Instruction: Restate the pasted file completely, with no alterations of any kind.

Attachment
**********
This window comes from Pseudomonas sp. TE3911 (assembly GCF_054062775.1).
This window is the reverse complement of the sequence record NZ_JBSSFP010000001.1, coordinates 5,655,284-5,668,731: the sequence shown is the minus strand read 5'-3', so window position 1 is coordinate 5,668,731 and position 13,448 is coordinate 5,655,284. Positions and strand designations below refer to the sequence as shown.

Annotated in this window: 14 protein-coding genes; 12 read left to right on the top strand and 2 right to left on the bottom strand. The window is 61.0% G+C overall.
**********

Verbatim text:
This window comes from Pseudomonas sp. TE3911 (assembly GCF_054062775.1).
This window is the reverse complement of the sequence record NZ_JBSSFP010000001.1, coordinates 5,655,284-5,668,731: the sequence shown is the minus strand read 5'-3', so window position 1 is coordinate 5,668,731 and position 13,448 is coordinate 5,655,284. Positions and strand designations below refer to the sequence as shown.

Annotated in this window: 14 protein-coding genes; 12 read left to right on the top strand and 2 right to left on the bottom strand. The window is 61.0% G+C overall.